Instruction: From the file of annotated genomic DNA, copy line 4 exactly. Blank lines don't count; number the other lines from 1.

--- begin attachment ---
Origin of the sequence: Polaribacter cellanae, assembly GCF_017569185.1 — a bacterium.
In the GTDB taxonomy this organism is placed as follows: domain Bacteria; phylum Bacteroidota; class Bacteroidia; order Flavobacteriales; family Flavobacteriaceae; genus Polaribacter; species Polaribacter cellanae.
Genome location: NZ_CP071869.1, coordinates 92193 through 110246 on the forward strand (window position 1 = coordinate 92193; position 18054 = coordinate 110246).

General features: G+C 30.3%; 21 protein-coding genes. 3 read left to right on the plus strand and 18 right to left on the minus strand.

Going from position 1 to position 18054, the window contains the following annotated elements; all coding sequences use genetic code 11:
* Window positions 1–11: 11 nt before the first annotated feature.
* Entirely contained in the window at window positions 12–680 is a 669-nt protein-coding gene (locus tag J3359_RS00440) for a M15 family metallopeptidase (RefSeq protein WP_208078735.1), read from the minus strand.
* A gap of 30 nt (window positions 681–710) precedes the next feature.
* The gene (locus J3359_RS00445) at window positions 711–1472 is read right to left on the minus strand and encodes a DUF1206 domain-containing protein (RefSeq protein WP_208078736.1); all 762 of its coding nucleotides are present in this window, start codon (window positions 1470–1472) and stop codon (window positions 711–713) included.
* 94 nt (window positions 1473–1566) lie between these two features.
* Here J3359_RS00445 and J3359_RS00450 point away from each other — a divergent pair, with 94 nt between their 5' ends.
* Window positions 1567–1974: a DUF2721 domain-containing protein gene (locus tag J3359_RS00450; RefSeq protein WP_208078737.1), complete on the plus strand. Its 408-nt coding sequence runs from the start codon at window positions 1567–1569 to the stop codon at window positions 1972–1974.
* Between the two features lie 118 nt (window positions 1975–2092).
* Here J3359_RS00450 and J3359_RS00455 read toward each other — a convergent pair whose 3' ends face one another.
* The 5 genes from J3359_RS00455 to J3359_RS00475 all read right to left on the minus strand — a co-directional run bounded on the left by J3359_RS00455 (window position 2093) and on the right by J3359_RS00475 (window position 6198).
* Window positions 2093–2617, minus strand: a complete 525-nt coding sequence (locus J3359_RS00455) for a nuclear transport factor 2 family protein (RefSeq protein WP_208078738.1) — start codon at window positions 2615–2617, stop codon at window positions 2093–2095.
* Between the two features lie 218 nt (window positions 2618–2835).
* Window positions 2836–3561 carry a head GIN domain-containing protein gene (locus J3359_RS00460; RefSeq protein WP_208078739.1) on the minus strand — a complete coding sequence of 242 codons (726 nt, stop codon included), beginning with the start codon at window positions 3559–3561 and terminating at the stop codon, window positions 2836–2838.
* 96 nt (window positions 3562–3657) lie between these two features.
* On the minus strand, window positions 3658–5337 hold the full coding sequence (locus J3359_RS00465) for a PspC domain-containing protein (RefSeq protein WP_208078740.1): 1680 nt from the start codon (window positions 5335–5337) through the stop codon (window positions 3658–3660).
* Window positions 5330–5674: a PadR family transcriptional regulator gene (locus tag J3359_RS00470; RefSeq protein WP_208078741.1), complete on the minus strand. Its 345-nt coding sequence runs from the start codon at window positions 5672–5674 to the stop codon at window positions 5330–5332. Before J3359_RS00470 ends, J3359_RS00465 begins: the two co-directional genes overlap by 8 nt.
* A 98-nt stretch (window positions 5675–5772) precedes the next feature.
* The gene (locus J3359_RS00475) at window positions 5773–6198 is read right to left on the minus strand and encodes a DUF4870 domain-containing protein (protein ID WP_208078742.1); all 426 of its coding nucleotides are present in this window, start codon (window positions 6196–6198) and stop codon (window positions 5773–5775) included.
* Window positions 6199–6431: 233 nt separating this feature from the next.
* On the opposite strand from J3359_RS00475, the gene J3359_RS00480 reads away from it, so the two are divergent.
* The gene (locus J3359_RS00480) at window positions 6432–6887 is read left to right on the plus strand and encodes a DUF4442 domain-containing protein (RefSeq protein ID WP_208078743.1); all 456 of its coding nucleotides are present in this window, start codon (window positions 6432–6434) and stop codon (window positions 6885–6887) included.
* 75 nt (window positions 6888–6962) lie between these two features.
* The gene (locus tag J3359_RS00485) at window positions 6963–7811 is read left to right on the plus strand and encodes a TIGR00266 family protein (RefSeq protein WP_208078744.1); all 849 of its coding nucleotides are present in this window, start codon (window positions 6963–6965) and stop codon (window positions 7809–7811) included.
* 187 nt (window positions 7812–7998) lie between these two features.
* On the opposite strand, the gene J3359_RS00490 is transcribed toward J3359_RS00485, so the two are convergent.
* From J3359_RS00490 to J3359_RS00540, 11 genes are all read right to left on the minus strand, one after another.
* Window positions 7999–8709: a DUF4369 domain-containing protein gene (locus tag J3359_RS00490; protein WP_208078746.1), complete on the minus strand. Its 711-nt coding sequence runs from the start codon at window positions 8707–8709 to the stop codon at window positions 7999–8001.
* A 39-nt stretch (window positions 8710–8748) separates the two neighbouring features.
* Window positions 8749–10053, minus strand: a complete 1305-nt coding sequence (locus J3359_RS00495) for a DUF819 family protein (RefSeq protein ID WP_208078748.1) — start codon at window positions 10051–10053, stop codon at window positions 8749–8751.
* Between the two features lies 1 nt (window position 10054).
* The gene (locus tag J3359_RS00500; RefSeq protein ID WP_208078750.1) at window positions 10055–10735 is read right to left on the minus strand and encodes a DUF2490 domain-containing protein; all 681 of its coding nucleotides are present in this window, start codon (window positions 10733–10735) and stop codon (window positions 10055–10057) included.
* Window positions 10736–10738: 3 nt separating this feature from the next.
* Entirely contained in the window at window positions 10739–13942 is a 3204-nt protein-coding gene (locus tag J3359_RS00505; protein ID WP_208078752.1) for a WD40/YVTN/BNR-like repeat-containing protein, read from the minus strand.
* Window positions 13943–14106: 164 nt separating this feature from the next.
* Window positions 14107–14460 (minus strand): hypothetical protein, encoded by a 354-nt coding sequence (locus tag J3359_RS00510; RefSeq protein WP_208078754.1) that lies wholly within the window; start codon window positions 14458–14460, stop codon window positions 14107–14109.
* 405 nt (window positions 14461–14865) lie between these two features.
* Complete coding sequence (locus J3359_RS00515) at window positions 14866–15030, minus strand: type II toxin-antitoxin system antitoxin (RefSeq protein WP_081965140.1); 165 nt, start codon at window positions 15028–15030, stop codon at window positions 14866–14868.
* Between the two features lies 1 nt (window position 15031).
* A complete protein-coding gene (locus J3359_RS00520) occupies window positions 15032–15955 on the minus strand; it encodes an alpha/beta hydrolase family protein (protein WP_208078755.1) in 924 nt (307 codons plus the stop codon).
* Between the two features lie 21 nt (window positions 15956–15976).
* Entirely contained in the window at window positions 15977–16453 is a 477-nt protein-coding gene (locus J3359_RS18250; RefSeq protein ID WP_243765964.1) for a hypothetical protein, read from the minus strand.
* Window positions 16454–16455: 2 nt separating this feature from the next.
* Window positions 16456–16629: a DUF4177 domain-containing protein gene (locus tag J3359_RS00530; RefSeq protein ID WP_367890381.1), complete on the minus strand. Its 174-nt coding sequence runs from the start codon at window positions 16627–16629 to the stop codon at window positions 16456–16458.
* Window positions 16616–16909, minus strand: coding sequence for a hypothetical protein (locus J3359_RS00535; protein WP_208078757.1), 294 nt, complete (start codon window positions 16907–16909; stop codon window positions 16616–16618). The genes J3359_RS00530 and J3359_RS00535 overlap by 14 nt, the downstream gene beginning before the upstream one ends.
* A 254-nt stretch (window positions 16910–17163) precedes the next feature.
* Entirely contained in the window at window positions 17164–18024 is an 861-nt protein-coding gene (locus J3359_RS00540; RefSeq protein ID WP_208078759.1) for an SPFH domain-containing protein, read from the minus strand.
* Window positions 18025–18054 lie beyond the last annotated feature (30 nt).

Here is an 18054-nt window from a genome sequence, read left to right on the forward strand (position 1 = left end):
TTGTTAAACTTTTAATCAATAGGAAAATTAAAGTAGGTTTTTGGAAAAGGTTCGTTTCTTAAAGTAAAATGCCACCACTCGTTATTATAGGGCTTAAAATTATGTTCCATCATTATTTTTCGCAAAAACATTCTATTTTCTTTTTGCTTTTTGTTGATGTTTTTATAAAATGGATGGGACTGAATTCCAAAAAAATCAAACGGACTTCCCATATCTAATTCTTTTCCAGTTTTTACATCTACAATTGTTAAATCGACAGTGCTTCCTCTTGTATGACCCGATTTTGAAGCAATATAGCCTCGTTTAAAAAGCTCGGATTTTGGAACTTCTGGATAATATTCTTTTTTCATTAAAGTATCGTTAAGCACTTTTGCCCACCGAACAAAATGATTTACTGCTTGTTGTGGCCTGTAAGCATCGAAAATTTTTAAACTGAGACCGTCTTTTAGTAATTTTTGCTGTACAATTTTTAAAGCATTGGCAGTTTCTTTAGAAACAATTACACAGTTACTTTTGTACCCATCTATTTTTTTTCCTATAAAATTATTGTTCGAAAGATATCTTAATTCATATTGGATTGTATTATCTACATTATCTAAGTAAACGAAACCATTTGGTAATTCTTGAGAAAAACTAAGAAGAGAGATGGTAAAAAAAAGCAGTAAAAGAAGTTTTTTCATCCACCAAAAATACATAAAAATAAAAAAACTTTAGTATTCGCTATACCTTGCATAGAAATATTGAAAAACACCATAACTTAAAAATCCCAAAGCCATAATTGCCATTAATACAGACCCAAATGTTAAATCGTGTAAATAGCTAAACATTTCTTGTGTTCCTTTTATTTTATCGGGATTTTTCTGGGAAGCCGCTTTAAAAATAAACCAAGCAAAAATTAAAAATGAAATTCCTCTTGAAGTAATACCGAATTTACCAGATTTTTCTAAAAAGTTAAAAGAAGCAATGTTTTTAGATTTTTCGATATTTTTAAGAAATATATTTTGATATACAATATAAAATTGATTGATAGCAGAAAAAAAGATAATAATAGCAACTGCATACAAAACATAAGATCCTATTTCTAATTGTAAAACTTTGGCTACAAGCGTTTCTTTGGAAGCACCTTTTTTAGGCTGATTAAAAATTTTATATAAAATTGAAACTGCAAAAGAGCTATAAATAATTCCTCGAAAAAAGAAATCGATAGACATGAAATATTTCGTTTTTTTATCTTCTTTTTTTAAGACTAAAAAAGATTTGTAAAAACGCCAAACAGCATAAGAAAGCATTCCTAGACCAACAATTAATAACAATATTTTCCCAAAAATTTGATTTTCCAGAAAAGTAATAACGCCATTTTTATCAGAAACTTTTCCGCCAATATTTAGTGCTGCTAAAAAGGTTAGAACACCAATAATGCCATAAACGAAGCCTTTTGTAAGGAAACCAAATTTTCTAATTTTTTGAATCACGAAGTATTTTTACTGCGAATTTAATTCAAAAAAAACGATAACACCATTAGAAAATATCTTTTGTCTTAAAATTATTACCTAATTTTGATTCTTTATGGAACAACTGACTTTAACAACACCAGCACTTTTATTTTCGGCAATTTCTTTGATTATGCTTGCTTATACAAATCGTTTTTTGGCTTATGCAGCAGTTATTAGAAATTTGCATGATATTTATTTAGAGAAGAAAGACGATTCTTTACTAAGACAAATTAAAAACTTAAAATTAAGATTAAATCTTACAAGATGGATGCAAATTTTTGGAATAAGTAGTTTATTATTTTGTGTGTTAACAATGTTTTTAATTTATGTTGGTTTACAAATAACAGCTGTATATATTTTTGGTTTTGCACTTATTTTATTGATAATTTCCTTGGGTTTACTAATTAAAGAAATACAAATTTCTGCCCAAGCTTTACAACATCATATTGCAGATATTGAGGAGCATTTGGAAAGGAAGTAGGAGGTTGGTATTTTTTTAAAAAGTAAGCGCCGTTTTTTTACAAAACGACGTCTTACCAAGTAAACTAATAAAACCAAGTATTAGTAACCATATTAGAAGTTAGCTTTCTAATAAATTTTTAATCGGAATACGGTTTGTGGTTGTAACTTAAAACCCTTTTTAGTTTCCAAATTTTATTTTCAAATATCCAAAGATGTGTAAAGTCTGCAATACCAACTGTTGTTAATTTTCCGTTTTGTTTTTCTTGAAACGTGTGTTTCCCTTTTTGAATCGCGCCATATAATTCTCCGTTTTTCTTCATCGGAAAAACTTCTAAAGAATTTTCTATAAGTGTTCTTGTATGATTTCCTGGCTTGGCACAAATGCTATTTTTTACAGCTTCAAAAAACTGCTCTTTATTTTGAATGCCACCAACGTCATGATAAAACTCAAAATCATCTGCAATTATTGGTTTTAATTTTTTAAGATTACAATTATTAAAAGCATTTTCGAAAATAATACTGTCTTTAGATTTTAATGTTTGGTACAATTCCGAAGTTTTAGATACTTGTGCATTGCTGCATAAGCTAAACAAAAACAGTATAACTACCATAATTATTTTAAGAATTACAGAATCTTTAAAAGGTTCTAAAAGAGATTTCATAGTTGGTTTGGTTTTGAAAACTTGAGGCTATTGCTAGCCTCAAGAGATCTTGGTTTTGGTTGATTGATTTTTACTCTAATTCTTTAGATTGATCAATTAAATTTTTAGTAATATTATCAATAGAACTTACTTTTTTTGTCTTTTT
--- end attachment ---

General features: G+C 30.3%; 21 protein-coding genes. 3 read left to right on the plus strand and 18 right to left on the minus strand.